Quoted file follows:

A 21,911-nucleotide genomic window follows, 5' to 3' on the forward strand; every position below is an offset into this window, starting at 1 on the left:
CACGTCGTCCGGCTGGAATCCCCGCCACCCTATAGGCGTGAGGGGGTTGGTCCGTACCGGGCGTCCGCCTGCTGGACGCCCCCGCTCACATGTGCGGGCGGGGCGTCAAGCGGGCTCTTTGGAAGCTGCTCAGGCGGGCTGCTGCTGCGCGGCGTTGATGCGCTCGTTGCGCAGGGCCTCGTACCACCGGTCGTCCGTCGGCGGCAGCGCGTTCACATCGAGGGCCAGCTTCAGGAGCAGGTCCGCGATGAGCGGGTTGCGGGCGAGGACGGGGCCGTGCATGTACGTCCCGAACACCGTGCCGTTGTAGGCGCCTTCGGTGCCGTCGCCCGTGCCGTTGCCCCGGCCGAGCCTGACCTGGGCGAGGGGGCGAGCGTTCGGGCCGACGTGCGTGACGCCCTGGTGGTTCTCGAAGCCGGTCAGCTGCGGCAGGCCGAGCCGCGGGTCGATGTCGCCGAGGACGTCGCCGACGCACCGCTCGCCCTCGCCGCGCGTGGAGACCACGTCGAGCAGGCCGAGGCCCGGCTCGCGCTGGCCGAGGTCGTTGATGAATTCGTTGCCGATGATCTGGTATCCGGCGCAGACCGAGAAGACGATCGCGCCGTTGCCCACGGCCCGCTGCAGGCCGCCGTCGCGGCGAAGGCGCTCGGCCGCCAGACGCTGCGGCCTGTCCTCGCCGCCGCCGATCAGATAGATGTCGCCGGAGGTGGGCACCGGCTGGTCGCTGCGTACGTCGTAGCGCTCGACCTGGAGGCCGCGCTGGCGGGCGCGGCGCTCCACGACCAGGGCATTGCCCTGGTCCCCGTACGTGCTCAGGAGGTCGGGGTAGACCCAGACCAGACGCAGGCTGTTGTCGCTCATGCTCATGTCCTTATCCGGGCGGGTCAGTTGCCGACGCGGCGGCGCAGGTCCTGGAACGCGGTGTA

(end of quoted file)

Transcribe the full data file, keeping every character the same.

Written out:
A 21,911-nucleotide genomic window follows, 5' to 3' on the forward strand; every position below is an offset into this window, starting at 1 on the left:
CACGTCGTCCGGCTGGAATCCCCGCCACCCTATAGGCGTGAGGGGGTTGGTCCGTACCGGGCGTCCGCCTGCTGGACGCCCCCGCTCACATGTGCGGGCGGGGCGTCAAGCGGGCTCTTTGGAAGCTGCTCAGGCGGGCTGCTGCTGCGCGGCGTTGATGCGCTCGTTGCGCAGGGCCTCGTACCACCGGTCGTCCGTCGGCGGCAGCGCGTTCACATCGAGGGCCAGCTTCAGGAGCAGGTCCGCGATGAGCGGGTTGCGGGCGAGGACGGGGCCGTGCATGTACGTCCCGAACACCGTGCCGTTGTAGGCGCCTTCGGTGCCGTCGCCCGTGCCGTTGCCCCGGCCGAGCCTGACCTGGGCGAGGGGGCGAGCGTTCGGGCCGACGTGCGTGACGCCCTGGTGGTTCTCGAAGCCGGTCAGCTGCGGCAGGCCGAGCCGCGGGTCGATGTCGCCGAGGACGTCGCCGACGCACCGCTCGCCCTCGCCGCGCGTGGAGACCACGTCGAGCAGGCCGAGGCCCGGCTCGCGCTGGCCGAGGTCGTTGATGAATTCGTTGCCGATGATCTGGTATCCGGCGCAGACCGAGAAGACGATCGCGCCGTTGCCCACGGCCCGCTGCAGGCCGCCGTCGCGGCGAAGGCGCTCGGCCGCCAGACGCTGCGGCCTGTCCTCGCCGCCGCCGATCAGATAGATGTCGCCGGAGGTGGGCACCGGCTGGTCGCTGCGTACGTCGTAGCGCTCGACCTGGAGGCCGCGCTGGCGGGCGCGGCGCTCCACGACCAGGGCATTGCCCTGGTCCCCGTACGTGCTCAGGAGGTCGGGGTAGACCCAGACCAGACGCAGGCTGTTGTCGCTCATGCTCATGTCCTTATCCGGGCGGGTCAGTTGCCGACGCGGCGGCGCAGGTCCTGGAACGCGGTGTA